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Words: Lewis Phillips | Lead Image: Ray Archer
The key moment that occurred at the seventh round of the 2022 FIM Motocross World Championship was one that shone a light on a problem within the global series, whilst also confirming the birth of a new star. Kay Karssemakers burst to the forefront of the MX2 class in just his fourth appearance – great starts aboard his KTM 250 SX-F (provided by the potent Hitachi KTM fuelled by Milwaukee team) gave him an opportunity to showcase his potential.
Europe has another rising star coming through the ranks. What is new there, right? Infront Moto Racing has a proven system that has formed countless stars over the last decade. Karssemakers was not a guaranteed success though nor has he stuck to a traditional path. You see, he did not excel in EMX125 competition and skipped the EMX250 class completely. Consider the fact that he didn’t know that he would be stepping into MX2 until late January and is coming off of a broken scaphoid, which he sustained at the beginning of March, and the situation is even more puzzling.
There is absolutely no doubt that Karssemakers is ready for the MX2 category and the fact that he has been exposed to on-track action at the highest level will only benefit his career. Could one argue with confidence that it would be more beneficial for him to be battling in EMX250 right now, unaware of the challenge that lies ahead in MX2? Jumping in at the deep end is daunting and even more so now that there are comfortable development tiers where rising stars can settle. Why risk failure when guaranteed EMX success is on the table? Grabbing a trophy sure does sound appealing.
EMX250 has been so much more successful than anyone could have envisioned and thus everyone has just accepted that it is the only way to ‘make it’ in the FIM Motocross World Championship. Kudos to the Hitachi KTM fuelled by Milwaukee team for realising that there are alternative paths to the top, even with someone who is not a pre-packed superstar. The same applause should head in the direction of Karssemakers’ family, as it would have been oh so easy for them to sprint away from the risk. Having the faith to take such a leap has ultimately catapulted ’33’ ahead of the guys in EMX250, who would have been beating him.
The EMX250 division is a great platform for riders with little credibility to proof their worth, but once that’s been done then it is ultimately useless. Rick Elzinga ended third in the EMX division last term, which proved to everyone that the speed and potential is there. What is there to gain from sticking around? The elephant in the room is the fact that there are not MX2 rides available for a lot of the guys and, admittedly, by getting on the Yamaha train with Hutten Metaal, Elzinga has placed himself in line to steal Jago Geerts’ seat at the end of the term (if the champion elect steps on the YZ450FM).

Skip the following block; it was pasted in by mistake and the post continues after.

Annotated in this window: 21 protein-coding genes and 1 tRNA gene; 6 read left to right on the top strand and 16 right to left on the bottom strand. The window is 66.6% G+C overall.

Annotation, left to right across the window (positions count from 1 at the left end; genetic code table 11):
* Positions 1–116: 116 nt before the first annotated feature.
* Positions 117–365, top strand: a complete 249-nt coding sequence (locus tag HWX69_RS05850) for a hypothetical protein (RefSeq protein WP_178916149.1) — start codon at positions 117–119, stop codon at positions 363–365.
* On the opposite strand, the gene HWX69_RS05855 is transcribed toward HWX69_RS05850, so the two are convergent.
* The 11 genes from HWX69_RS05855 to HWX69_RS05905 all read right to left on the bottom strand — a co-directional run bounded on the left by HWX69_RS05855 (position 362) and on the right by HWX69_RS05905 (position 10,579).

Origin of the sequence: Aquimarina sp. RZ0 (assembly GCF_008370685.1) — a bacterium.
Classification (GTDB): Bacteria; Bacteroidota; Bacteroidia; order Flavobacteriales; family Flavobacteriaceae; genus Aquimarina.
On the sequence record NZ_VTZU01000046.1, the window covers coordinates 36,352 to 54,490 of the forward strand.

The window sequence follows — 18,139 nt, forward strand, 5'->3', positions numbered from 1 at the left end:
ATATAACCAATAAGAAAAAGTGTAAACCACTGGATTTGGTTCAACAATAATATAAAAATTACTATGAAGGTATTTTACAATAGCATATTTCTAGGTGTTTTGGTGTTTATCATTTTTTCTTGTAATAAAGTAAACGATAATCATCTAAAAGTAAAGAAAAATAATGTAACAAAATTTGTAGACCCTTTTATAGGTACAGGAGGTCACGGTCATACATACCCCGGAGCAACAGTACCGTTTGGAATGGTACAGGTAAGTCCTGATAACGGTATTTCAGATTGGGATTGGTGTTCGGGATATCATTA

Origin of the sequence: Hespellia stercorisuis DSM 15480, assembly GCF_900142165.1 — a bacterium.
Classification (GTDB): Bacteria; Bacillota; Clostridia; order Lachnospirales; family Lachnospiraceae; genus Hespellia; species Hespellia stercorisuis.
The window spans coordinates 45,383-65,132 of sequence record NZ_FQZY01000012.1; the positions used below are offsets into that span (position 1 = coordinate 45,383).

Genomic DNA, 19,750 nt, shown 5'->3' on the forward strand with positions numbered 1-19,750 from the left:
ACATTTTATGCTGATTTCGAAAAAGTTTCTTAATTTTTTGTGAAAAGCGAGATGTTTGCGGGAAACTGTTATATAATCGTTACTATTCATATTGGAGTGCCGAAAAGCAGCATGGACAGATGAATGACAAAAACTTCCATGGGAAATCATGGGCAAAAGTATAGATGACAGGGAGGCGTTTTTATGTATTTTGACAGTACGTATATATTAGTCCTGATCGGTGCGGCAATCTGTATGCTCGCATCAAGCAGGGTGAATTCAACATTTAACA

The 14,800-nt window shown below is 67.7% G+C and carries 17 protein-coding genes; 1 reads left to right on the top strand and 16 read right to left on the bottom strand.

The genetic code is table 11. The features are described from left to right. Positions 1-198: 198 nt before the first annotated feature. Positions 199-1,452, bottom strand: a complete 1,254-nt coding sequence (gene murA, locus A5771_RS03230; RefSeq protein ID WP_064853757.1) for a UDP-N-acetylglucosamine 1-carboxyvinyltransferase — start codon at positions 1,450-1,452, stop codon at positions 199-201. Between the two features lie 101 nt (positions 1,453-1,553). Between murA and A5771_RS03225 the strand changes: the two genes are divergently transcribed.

Now, of course, that is such an attractive prospect, as is grabbing trophies at each round of EMX250. Is the EMX250 division designed as a waiting room for the MX2 class though? No. It is for riders to develop before jumping into the limelight. Waiting for the right situation should not be an option, because that just causes the riders further down the pipeline to struggle. Jeremy Sydow is a great example of what taking a shot at a situation that’s less than ideal can do. Raths Motorsports was an entrance into MX2 and he is now on one of the most sought-after bikes in the paddock. What an opportunity to prove himself for the future!
There are countless options that could eliminate riders using EMX250 as an MX2 waiting room. What about adding a rule similar to 250SX in the United States, where guys point out when they hit the threshold? That would allow the riders with injuries to use the category for as long as possible. What about forcing the guys who finish in top five in the standings to exit the class? There are a lot of options and, truthfully, those who have a future in the sport will find a landing spot. The next Jeffrey Herlings is not going to be left out in the cold.
Anyway, back to the subject in hand, that being the fact that Kay Karssemakers has excelled after being dropped in at the deep end. Simon Langenfelder is yet another example of a star not having to use the EMX250 division to establish themselves. Although it is a on the ladder, there’s no rule that forces each rider to step on each rung. It is easy for everyone to forget that. Props to those who think outside of the box.